Silicon Valley has a long tradition of making too much of a good thing. Despite my enthusiasm for artificial intelligence—I declared my affection here a month ago—it’s plain to see we are in a major AI hype cycle.
As evidence, I cite an immutable law of hype, the Dinner Topic Theorem. Last week the Aspen Institute hosted a fascinating discussion about the ethics of artificial intelligence. (More on one buzzkill moment from that dinner in a bit.) This week Benchmark Capital, the venture firm, has convened a dinner to discuss “the reality and hype of AI.” On the very same night, I’ll be in Los Angeles where Fortune and our sister site TheDrive will host a panel on the ethics of autonomous vehicles, which are based on AI. Over the weekend the World Economic Forum released a survey that said AI tops the list of technologies in need of better governance. (One can safely assume a dinner was involved.)
So what’s the problem? Like many hyped subjects before it, AI won’t do all everyone expects it to. And it won’t make money for everyone who slaps the buzzword on their latest project.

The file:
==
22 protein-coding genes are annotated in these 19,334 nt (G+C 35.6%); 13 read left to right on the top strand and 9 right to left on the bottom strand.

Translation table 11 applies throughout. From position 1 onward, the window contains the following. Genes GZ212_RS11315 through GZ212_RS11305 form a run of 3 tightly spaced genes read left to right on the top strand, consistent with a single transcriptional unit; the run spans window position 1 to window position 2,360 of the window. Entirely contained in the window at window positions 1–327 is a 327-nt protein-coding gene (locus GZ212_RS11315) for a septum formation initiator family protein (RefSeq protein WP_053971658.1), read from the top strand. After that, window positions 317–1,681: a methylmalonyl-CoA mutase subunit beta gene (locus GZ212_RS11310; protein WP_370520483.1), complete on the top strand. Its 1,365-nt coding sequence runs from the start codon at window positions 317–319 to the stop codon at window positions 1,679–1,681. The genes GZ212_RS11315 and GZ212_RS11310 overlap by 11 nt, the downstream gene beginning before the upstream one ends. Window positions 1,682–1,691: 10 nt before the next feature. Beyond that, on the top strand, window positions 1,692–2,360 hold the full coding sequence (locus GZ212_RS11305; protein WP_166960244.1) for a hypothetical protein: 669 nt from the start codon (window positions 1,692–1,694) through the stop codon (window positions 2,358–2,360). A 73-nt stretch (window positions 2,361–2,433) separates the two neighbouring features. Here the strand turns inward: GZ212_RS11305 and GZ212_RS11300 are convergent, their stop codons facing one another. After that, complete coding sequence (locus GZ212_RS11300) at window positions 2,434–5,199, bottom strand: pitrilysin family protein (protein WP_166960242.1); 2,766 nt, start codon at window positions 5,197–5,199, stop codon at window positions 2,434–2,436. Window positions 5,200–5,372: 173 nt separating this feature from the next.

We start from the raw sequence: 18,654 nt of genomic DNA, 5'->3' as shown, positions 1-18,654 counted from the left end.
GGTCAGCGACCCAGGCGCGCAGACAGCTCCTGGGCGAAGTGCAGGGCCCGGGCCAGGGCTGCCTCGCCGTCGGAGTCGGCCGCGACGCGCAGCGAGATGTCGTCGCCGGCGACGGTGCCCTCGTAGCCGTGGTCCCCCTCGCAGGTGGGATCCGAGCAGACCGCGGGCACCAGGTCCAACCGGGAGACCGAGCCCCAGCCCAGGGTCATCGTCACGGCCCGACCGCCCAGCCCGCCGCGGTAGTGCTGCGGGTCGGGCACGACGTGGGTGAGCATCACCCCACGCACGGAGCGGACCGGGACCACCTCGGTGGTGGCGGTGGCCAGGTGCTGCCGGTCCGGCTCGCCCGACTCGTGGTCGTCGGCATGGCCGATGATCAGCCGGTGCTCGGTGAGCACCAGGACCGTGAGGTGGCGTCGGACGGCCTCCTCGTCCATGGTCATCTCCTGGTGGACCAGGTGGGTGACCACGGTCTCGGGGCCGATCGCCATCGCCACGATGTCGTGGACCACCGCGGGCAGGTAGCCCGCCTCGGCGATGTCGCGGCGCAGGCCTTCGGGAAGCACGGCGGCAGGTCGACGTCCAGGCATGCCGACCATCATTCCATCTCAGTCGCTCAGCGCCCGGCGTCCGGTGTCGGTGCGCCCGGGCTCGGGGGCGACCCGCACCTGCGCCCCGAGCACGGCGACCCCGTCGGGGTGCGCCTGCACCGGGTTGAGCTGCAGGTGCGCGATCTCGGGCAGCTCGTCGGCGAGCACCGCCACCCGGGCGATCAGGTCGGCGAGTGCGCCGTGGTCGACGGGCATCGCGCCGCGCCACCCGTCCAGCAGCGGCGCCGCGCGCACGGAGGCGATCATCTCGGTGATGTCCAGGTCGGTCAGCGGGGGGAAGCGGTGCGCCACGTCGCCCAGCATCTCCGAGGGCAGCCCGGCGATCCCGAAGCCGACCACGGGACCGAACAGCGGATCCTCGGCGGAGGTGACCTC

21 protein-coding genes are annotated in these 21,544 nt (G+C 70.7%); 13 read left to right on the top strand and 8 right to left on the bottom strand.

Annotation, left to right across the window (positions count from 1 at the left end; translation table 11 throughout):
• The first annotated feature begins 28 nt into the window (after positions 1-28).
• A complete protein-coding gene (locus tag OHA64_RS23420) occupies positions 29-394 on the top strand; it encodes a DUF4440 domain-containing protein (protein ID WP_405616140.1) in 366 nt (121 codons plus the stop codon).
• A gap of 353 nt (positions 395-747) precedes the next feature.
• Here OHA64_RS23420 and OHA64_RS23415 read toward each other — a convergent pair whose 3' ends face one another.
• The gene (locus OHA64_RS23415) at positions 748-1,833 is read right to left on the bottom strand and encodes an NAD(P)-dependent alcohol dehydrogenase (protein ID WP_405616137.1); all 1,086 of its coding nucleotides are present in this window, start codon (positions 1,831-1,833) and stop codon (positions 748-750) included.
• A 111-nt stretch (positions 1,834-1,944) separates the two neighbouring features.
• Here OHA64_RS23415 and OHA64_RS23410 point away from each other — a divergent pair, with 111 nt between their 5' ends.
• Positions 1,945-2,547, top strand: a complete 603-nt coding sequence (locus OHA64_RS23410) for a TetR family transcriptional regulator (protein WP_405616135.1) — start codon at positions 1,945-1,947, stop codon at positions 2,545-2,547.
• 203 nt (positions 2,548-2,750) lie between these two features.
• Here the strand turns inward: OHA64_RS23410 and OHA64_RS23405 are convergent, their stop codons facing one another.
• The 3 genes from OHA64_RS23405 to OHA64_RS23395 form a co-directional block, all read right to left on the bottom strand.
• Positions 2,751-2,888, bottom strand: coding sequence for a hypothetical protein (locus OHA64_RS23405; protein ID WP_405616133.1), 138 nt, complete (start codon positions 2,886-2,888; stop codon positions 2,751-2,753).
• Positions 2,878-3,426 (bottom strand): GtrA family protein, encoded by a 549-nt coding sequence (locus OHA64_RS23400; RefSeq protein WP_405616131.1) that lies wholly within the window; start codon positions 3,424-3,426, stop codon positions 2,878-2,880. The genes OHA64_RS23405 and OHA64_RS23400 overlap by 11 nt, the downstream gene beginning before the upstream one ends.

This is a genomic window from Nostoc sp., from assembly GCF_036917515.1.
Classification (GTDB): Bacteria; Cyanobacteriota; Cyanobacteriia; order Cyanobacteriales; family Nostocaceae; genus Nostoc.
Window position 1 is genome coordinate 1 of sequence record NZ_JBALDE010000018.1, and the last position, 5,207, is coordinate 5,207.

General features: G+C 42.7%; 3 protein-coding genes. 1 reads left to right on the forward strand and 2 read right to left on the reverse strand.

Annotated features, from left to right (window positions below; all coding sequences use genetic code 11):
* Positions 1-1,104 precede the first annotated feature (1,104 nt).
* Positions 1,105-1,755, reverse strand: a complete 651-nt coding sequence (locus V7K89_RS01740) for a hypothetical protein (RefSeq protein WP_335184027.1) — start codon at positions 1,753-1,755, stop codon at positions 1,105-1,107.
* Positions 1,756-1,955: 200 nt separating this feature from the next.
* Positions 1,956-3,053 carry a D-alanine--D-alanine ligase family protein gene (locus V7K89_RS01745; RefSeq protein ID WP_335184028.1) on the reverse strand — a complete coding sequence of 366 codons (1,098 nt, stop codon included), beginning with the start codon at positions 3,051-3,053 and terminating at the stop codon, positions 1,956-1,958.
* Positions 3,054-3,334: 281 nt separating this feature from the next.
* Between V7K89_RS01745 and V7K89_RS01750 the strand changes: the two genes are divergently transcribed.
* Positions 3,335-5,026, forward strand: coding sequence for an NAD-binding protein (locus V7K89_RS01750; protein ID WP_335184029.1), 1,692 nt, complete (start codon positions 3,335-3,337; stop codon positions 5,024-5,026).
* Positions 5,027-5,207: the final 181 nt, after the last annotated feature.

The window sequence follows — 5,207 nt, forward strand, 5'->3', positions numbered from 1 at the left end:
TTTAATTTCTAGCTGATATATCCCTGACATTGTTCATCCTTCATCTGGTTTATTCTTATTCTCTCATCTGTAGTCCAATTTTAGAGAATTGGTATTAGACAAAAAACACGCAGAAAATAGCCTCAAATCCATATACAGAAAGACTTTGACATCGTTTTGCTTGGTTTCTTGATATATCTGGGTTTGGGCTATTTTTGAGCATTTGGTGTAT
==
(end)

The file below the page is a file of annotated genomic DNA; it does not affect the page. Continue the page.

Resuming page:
There’s also the problem of semantics. Jerry Kaplan, a storied Silicon Valley entrepreneur who now teaches AI at Stanford, said at that Aspen Institute gathering that AI has become a misnomer, at least in how people understand it. AI is not so much about machines becoming intelligent and then dominating humans, says Kaplan, as it is about the “continuation of longstanding efforts to automate tasks, dating back at least to the start of the industrial revolution.”
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I’m still a believer that AI is a really big thing—so much so that Fortune has asked Andrew Ng, Baidu’s chief scientist and a renowned researcher in machine learning and robotics, to speak at our annual dinner at the Consumer Electronics Show in January. AI and its related technologies are the next wave for sure. Just keep in mind that big waves are tough to surf. Approach them with caution. And humility.